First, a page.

* Saudi Arabia announces higher-than-expected production cut -FT
* U.S. officials arrive in China for trade talks as deadline looms
* Coming Up: API's U.S. oil inventories data at 4:30 p.m./2130 GMT
(New throughout, updates prices, market activity and comments; new
byline, changes dateline, previous LONDON)
By Laila Kearney
NEW YORK, Feb 12 (Reuters) - Oil prices were up more than 2
percent on Tuesday on steep OPEC production cuts, with its de-facto
leader Saudi Arabia planning to drop March crude output by more than a
half a million barrels per day below its initial pledge.
Rising investor optimism for a breakthrough in the latest round of
U.S.-China trade discussions also boosted futures.
Brent crude futures gained $1.42, or 2.3 percent, to $62.93 a
barrel by 11:55 a.m. EST (1655 GMT). U.S. West Texas Intermediate
(WTI) crude oil futures rose $1.20, or 2.3 percent, to $53.61 a barrel.
Production cuts implemented Jan. 1 by the Organization of the
Petroleum Exporting Countries and allies led by Russia have tightened
markets in the face of rising output in non-member countries,
including the United States.
OPEC said on Tuesday it had reduced oil production almost 800,000
bpd in January to 30.81 million bpd under its voluntary global supply
Saudi Arabia Energy Minister Khalid al-Falih told the Financial
Times that the kingdom would reduce cut production to about 9.8
million bpd in March to bolster oil prices.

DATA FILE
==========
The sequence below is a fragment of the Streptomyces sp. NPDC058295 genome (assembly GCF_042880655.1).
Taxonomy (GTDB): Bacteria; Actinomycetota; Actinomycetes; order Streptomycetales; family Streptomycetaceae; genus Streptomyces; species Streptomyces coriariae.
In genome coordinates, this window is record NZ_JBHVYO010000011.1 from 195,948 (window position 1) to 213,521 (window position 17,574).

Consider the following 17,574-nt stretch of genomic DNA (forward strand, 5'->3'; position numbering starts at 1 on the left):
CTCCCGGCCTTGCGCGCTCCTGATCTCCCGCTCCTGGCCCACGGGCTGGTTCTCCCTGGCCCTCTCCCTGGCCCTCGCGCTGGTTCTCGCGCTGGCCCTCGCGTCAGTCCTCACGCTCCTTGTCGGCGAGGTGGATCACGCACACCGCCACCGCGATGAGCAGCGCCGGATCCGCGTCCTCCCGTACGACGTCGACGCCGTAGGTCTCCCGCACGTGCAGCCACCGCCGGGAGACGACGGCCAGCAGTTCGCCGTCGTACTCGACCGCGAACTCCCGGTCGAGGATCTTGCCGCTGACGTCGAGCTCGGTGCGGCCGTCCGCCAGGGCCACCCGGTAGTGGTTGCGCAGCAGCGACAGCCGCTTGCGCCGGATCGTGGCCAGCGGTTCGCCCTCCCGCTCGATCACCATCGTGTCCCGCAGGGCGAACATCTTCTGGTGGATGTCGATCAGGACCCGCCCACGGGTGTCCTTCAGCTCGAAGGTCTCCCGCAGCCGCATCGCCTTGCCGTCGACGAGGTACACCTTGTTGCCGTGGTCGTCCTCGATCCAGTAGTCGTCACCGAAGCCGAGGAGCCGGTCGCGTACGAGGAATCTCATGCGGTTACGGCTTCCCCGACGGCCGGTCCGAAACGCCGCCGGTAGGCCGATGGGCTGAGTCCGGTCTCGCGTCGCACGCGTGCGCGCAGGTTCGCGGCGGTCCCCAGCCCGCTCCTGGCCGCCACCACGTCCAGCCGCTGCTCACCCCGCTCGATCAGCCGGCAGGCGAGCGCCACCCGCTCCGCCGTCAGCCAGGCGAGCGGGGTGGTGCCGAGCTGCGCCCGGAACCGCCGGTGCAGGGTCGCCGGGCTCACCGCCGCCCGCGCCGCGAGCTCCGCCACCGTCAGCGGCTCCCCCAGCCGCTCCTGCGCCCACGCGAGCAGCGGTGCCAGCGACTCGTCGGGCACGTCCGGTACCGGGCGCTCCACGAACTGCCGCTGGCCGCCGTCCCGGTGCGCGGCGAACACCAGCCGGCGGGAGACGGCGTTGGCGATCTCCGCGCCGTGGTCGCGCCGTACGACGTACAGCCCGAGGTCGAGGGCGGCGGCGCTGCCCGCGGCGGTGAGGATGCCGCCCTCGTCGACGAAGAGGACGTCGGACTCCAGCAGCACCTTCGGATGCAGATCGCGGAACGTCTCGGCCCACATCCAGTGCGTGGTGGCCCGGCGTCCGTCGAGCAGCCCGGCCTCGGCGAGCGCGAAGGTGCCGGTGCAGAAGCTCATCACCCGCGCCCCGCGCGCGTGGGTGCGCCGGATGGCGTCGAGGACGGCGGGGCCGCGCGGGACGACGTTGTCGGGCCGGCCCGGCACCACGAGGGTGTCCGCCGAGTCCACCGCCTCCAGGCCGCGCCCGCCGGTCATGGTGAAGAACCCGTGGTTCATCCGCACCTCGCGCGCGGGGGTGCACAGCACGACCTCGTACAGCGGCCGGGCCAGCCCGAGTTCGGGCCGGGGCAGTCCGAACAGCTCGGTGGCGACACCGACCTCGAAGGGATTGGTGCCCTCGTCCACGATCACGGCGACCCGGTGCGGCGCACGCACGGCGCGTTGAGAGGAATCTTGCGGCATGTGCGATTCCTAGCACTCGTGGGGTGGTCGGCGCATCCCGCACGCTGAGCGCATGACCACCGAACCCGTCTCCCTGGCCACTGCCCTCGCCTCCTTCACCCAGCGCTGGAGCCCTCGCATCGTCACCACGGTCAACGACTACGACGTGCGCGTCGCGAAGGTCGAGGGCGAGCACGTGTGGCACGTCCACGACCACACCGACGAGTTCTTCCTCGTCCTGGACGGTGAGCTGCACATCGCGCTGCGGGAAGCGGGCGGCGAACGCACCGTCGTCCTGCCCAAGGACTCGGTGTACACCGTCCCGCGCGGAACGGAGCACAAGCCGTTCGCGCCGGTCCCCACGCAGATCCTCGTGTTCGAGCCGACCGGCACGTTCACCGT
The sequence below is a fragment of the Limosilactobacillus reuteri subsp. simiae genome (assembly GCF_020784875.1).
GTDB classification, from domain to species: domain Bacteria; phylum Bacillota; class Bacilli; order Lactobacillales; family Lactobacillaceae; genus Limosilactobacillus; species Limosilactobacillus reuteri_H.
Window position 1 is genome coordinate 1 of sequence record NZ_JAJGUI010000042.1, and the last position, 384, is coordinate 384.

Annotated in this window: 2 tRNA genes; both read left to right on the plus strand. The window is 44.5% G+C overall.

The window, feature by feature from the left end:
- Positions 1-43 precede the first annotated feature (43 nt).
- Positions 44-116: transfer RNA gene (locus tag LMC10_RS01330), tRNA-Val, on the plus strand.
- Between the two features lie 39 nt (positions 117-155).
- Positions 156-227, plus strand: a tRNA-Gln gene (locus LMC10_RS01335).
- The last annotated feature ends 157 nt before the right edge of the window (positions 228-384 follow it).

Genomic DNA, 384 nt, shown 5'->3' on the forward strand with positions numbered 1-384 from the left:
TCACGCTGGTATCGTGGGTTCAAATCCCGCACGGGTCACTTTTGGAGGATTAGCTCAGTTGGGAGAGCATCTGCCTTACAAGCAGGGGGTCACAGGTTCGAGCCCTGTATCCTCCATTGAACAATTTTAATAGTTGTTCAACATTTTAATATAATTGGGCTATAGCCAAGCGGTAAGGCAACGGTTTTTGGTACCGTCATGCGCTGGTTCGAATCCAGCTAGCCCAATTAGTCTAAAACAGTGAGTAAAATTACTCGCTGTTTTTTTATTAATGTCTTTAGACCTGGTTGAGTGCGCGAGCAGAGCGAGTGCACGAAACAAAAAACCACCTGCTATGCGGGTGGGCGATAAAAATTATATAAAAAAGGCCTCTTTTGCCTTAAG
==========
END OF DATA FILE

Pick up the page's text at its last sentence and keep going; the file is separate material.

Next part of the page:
Investors were also hopeful that a new round of talks between U.S.
and Chinese officials would bring the two sides close to resolving
their ongoing trade war ahead of a March 1 deadline.
"The potential for, maybe, an agreement between the U.S. and
China has pushed prices higher," said Tom Saal, senior vice
president at INTL FCStone in Miami.
U.S. Treasury Secretary Steven Mnuchin and Trade Representative
Robert Lighthizer arrived in Beijing on Tuesday before high-level
talks set for later in the week.
The fact that top ranking officials were entering the negotiations
"elevated the expectations a little higher" for a deal, Saal
If the two sides do not come to an agreement by the deadline, U.S.
tariffs on $200 billion worth of Chinese imports are scheduled to
increase to 25 percent from 10 percent.
Rising U.S. oil production, fighting near Libya's main oilfield,
sanctions on Venezuela and suspense over whether Washington will grant
more waivers to import Iranian oil have left markets unsure about
U.S. crude stockpiles were forecast to have risen last week for a
fourth straight week, ahead of data from the American Petroleum
Institute (API), an industry group, at 4:30 p.m. EST (2130 GMT). The
Energy Information Administration will issue its report on Wednesday.
Also on Tuesday, OPEC cut its forecast for 2019 world oil demand,
citing slowing economies and expectations of faster supply growth from
rivals, underlining the challenge it faces in preventing an oil glut.
Bank of America warned of a "significant slowing" in
GRAPHIC: U.S. oil production & drilling levels
(Additional reporting by Noah Browning and Henning Gloystein Editing
by David Goodman and Marguerita Choy)
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